I don’t know. There are so many different answers– Does that question pertain to anything in particular? It’s like on a job, there’s that. If you get a good wave, you feel good. From a work perspective, I think generally after a good day on set where I’ve just worked really hard and I’ve been in the zone and it’s almost like a switch flips, and you’re in work mode. If you have a good long, hard day of work like that and the photos turn out really good and everyone’s super happy around you, I feel that’s the most fulfilling moment. You’re just really tired but also really satisfied.
Max: Is there a certain mindset you try to stay in? What typically motivates you? Do you do anything specific to stay motivated?
Rob: Man. I honestly try not to really think about–There’s definitely some days or some weeks where it feels harder to– If I don’t have to be on set, especially if I’m just working from home, it’s harder to motivate and feel creative. Then there’s days and times, or weeks when I feel extremely motivated and creative. I think generally, I try not to worry about that too much, or think about it too much. I just try to do what feels natural or what feels right.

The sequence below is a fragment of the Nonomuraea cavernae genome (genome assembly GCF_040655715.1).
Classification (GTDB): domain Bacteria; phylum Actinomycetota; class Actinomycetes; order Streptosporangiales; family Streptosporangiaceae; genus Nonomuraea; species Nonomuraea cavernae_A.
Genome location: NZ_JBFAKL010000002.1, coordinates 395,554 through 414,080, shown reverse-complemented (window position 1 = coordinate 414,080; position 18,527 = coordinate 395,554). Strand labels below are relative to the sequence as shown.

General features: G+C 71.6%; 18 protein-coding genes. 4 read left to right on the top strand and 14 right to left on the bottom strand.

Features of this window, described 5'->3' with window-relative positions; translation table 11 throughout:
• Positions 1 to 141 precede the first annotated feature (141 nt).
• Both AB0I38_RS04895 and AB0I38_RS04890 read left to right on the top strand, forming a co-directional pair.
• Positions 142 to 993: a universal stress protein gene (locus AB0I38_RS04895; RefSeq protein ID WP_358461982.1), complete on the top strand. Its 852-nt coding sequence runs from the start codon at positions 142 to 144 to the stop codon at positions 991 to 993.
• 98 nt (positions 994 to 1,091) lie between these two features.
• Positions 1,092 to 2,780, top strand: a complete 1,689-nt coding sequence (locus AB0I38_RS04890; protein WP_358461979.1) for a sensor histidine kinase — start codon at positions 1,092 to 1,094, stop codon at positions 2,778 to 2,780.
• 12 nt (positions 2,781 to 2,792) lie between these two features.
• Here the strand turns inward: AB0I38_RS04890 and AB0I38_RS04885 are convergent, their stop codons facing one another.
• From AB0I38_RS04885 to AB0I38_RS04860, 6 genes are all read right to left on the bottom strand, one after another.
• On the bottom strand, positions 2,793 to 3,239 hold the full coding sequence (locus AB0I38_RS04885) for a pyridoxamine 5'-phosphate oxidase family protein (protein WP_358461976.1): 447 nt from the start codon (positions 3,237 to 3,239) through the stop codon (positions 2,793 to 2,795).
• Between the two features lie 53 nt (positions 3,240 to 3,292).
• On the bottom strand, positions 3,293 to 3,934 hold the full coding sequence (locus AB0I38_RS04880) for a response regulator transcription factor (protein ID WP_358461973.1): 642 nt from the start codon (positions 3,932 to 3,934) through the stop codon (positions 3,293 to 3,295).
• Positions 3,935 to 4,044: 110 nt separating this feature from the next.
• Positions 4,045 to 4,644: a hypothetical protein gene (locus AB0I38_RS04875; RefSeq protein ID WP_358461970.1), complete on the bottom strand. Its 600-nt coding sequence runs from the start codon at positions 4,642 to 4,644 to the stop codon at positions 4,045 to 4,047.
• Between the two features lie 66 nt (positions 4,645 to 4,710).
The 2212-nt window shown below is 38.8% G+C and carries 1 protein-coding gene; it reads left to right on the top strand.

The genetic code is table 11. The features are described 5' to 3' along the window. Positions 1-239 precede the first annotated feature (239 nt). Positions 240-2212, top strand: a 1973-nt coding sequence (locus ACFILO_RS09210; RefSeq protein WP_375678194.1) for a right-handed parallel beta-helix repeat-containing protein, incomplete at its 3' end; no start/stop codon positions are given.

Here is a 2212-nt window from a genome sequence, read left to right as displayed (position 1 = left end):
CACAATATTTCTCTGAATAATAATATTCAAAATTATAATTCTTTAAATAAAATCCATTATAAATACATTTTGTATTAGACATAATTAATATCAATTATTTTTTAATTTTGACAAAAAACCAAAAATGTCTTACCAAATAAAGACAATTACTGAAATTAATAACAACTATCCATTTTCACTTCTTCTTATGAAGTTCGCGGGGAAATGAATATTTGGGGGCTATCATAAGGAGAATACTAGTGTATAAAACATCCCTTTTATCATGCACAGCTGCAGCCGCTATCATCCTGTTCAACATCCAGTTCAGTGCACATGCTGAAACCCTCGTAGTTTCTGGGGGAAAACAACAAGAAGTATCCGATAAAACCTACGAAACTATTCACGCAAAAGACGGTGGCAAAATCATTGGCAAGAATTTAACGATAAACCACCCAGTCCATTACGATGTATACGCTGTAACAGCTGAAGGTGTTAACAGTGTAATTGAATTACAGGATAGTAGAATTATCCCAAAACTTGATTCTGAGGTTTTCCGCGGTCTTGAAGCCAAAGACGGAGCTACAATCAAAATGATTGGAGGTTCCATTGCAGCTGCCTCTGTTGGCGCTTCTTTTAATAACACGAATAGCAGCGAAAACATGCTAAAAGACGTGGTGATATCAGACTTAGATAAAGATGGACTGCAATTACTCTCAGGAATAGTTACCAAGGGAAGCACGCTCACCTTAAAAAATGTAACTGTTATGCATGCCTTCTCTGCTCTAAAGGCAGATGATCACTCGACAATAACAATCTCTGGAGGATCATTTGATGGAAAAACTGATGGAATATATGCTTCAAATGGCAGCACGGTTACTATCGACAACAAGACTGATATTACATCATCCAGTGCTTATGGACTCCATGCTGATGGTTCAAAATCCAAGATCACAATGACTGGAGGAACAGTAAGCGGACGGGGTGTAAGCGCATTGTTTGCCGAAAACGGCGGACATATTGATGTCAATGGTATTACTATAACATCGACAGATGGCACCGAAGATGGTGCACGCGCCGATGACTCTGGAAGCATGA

I think mostly if you’re doing something like if you’re a photographer and you have made it to a certain point, whatever you’re doing is working and try not to overthink anything and just enjoy things around you. Make sure you just have a good balance of work and pleasure. I think the enjoyable, pleasurable moments are the ones where you get the inspiration for the work moments.
Max: Do you collect anything, photo books or something that gives you inspiration?
Rob: In terms of photo books and stuff, I actually try to avoid paying too much close attention to photographers and their styles of doing things just out of concern that subconsciously I may end up regurgitating their work. I have photo books. I just try not to go too heavy into it and just, again, try to get inspiration from things around me rather than looking too closely and studying other people’s techniques.
Max: Do you have any favorite sayings or idioms or some quote or something that you like to live by or that ‘s written in your wallet or on your wall or something?
Rob: I don’t know. I just think in general, life is a lot easier if you try to be positive about stuff and optimistic. Especially, again, in a work environment, all you can do is your best. I think it’s always good to just try to stay as positive as possible. It’s kind of cliché but important.
Max: What’s the most important thing in your life?